Webster’s dictionary defines a blended family as a family that includes children of a previous marriage of one spouse or both. The first known use of the term blended family was in 1975. Blended families may consist of young couples with “his” and “hers” and “our” children or older couples with adult children from previous marriages and no children of the current marriage.
The divorce rate in Michigan as recently as 2011 was 38%. This figure does not differentiate between first marriages and subsequent marriages and does not account for subsequent marriages of widows and widowers or marriages of those with children from previous relationships other than marriages. All told, the number of married couples who have children of any age that are not a product of the current marriage is a significant and expanding number.
For the estate planning practitioner this brings additional challenges and planning opportunities to the table. Among these additional issues are such questions as: who is the client? Do you have a conflict of interest in representing both spouses? (not a question unique to blended families) who should act as an agent under a DPOA or as trustee of a trust (adult child vs spouse)? Or as a patient advocate?
Often these can be delicate and sensitive conversations with a couple. Many couples will begin the meeting believing that they are on the same page but find as they walk through different scenarios with the attorney they have very different visions for how their assets are to be divided when one or both of them pass away. The estate planning attorney must use great finesse in navigating these issues and ultimately may have to suggest separate counsel if the couple cannot come to agreement.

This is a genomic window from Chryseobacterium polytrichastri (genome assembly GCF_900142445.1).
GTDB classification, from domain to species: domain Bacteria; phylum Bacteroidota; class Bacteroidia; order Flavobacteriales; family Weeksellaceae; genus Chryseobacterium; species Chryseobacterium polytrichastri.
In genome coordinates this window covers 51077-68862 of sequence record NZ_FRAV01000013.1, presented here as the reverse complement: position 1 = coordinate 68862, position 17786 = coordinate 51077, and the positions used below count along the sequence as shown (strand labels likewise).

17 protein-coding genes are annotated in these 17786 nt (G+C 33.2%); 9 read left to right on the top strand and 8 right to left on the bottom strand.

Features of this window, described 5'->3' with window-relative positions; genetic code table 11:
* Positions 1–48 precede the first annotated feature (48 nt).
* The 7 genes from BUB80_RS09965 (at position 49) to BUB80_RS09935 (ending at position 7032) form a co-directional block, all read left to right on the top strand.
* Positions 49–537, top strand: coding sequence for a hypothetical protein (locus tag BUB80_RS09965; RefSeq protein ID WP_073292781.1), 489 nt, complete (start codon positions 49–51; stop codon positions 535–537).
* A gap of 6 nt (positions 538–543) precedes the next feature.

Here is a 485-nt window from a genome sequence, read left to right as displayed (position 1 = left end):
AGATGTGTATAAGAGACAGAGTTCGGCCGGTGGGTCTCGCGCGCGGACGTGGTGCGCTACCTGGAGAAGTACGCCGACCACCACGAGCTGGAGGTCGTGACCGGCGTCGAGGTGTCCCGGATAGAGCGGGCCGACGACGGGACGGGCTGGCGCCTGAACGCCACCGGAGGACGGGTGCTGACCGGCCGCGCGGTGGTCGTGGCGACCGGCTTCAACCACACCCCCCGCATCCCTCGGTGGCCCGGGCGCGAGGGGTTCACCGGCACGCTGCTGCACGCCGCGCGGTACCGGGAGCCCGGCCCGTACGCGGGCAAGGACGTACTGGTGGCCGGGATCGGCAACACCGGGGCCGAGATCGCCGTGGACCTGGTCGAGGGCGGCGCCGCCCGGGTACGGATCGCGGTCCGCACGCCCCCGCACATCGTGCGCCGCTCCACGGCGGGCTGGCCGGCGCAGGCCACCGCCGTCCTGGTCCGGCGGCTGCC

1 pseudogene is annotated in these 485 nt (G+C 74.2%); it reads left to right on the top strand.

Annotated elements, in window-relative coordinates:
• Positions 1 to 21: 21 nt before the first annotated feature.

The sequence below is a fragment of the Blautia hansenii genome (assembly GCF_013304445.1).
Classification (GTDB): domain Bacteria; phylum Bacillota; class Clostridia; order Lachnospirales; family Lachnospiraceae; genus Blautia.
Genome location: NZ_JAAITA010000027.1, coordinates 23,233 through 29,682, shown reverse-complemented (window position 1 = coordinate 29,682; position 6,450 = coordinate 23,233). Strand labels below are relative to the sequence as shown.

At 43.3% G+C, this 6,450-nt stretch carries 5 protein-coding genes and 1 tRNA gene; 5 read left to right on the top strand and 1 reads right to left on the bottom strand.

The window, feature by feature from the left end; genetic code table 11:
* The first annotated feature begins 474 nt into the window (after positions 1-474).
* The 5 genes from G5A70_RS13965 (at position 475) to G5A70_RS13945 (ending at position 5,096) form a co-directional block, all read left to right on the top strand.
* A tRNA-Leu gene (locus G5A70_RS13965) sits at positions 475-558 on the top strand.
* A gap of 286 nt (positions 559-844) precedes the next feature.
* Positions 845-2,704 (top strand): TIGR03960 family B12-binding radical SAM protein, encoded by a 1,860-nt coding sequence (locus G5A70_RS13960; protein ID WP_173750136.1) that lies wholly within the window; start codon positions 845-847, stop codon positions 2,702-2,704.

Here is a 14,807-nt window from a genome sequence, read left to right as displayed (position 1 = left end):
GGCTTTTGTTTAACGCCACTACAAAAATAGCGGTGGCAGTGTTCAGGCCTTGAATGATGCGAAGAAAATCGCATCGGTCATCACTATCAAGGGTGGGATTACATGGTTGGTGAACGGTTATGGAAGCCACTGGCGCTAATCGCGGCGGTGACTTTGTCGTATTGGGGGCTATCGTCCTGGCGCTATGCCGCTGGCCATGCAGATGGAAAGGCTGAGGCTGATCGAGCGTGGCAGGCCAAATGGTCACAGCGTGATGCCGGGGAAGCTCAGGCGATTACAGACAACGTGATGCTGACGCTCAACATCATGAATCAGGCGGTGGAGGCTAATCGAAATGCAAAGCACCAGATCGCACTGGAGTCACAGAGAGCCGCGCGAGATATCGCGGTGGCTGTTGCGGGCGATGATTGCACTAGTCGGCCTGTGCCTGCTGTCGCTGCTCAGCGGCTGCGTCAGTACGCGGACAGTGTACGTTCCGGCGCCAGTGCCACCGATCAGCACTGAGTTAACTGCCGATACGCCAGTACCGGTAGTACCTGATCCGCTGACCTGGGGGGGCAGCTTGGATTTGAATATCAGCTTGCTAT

Estate plans for these families will consist of a combination of documents. Wills and trusts may be used to hold and manage assets after the death of the first spouse, but decisions will need to be made regarding the use of joint trusts, separate trusts, QTIP trusts, and sometimes continuing trusts for family cottages or educational funds.
Post-nuptial agreements (and ideally pre-nuptial agreements if the client happens to come in before they marry) can be very helpful in establishing not only separate property but also in dealing with statutory spousal allowances and rights that may interfere with or override the established estate plan.
Beneficiary designations are often overlooked by the client but can control the largest portion of an individual’s estate plan if they have retirement or investment accounts and practitioners need to be aware that there may be existing QDRO’s in place from a divorce and that ERISA rules may require a current spouse to waive their rights to some plans if the individual chooses to name a child or trust as a beneficiary.
Other tools that may be effective in an estate plan for blended families include life insurance to provide cash to a surviving second spouse, a right to occupy a residence (not the same as a life estate which continues even if the surviving spouse resides in an institutional medical setting), re-titling of financial accounts and real property, and a detailed list of tangible personal property to be distributed to children immediately upon the death of the first spouse.
Each situation and the family dynamics of each couple will make the estate plan unique. It is important for the practitioner to spend time listening to the clients carefully. Asking thought provoking questions to flush out the topics that may create disputes when one or both spouses die is important so that a careful plan can be created to meet the needs and wishes of the client.